When we meet with a new client, one of our tasks is to determine an appropriate asset allocation for the funds they invest. At a very basic level, the question we are trying to answer is “what percentage of the investment portfolio will be comprised of equities (stocks), and what percentage will be fixed-income (bonds)?”
In general terms, over any given time period, one would expect equities to have greater potential for gains and losses than bonds. Bonds are not always the least volatile asset class, but as compared to equities, they are typically less volatile. There are always exceptions, but usually a more aggressive investor will have a higher concentration of equities over bonds than a less aggressive investor. When we gather information to answer the allocation question, one significant factor to consider among others is the length of time between now and when the investor needs to access the funds. Other factors to be considered include outside assets/liabilities, pensions/annuities/Social Security, tax-qualification of accounts, job stability, emergency funds, family inheritance goals, etc.; however, proximity to needing the funds is one of our more significant components.
At the end of any given 10- 20- 30-year period, we can be relatively confident that equity markets will be higher than they were at the start. Over shorter periods of time, that confidence dwindles. As I write this, I am comfortable making the prediction that the U.S. equity markets will more likely than not close higher on 12/31/2050 than on 12/31/2019. However, I cannot predict with any grain of confidence where the markets will close at the end of tomorrow.
Therefore, an investor who has more time before needing to access the funds also has more time to recover from market drops, which means the investor’s funds can be more heavily allocated to equities. The flip side of that coin is that an investor who has less time before needing to access the funds typically should be more heavily allocated to bonds or other lower volatility assets.
An important note is that asset allocation should be tailored to each client’s specific goals. A retirement goal is usually closely tied to an investor’s age, but that is not the case for all goals. For example, an investor’s retirement funds may have a different allocation than funds saved for their children’s college education. An investor may themselves be 20-30-years away from retirement, so the portion of their funds saved for their retirement goal is allocated more heavily toward equities. The same investor has a 16-year-old child who is just a couple years out from starting college, so the portion of the funds saved for the college tuition goal is allocated more heavily towards lower volatility asset classes.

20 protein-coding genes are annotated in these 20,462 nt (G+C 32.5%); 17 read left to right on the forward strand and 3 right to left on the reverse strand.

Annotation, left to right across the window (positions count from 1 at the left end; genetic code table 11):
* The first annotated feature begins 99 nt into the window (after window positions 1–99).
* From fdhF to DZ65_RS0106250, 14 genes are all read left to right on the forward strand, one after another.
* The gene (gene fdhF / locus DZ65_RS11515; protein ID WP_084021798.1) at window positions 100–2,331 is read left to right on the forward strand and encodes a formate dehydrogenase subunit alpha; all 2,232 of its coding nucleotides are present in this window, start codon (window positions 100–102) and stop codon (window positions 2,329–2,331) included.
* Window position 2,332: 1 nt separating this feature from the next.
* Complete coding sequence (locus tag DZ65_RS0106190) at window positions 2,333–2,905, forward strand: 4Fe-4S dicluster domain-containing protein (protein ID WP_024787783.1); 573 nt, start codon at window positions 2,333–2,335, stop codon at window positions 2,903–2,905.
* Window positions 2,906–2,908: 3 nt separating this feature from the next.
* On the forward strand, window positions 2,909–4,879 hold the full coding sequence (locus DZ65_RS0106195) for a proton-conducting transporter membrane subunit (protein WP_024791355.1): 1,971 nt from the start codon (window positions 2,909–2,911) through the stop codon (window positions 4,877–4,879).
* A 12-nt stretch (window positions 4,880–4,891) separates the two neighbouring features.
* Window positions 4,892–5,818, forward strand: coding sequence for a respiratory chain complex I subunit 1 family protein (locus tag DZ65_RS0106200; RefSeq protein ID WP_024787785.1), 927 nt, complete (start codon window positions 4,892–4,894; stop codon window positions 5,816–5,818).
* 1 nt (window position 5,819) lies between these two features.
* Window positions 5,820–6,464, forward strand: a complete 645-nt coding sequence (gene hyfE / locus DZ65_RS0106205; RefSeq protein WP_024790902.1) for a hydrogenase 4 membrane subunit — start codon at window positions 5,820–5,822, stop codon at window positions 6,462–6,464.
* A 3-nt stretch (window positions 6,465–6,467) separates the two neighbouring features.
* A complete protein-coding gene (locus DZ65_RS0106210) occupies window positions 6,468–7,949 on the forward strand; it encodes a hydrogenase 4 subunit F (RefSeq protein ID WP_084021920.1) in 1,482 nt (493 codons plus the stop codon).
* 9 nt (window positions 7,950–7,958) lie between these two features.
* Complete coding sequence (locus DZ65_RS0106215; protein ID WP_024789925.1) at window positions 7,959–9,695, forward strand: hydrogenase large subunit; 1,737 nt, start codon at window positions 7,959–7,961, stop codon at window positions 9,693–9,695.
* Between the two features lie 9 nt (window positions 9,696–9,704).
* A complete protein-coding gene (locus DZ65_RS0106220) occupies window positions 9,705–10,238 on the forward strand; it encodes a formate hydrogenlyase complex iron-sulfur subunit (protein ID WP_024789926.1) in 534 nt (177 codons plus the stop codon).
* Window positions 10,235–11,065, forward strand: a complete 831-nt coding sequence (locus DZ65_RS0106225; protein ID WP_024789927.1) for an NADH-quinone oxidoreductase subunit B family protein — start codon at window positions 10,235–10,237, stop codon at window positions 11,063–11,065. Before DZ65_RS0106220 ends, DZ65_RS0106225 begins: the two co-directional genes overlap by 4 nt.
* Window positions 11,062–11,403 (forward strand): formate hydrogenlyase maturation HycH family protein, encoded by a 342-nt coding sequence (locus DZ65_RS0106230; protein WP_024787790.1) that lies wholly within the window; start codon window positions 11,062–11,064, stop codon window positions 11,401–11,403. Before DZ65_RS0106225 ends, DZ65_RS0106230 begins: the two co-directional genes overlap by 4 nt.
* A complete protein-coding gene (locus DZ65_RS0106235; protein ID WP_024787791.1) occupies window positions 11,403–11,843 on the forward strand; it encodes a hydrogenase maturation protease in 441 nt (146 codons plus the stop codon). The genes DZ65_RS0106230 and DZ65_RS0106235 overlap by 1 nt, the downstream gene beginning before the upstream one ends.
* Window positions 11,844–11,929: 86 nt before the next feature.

Simply knowing the investor’s time horizon for each goal is not enough. As we can say with many things in life, “it just isn’t that simple.” Everyone has their own goals and each investor is different, so this is not a one-size-fits-all operation. In addition to the multitude of other factors touched on above, this is a time where another of the grey areas of financial planning comes into the equation: emotions.
One question we ask our clients is “How prepared are you emotionally to withstand sharp drops in the value of your portfolio?” If the client starts sweating and shaking, then no matter the number of decades to meet the goal, it does not make sense to choose an allocation comprised almost entirely of equities. We do our best to keep our clients from making investment decisions based on emotions. Emotional investment decisions can lead to piling on at the top and selling at the bottom. However, we understand that because we are all humans, we all have emotions. Therefore, our best hope is to address likely negative emotions before they happen in an attempt to mitigate the potentially negative outcomes of those emotionally-driven decisions.
It is also not at all uncommon for spouses to have vastly different emotional capacities for potential gains and losses. We have seen the example of a couple in our office, married for 40+ years, realize for the first time that while one spouse was very comfortable with taking more risk for potential market gains, the other spouse was so uncomfortable with the idea of potential large losses that they were almost losing sleep over it.
These are important conversations to have to make sure everyone is on the same page. It is important to structure allocations on an account-by-account basis based on specific goals, and on a global household level to ensure that each investor is aware of, and comfortable with, the potential risks and outcomes of such an allocation.
As prudent advisors, we cannot guarantee any kind of market performance. No one can because no one honestly knows for certain what will happen in the future. In fact, just about the only guarantee we can make about the markets is that they will go up and they will go down, some years more than others. By addressing the potential emotions an investor might feel during a sharp decline before it happens, we can avoid at least some of the emotionally-driven reckless decisions when that time does come.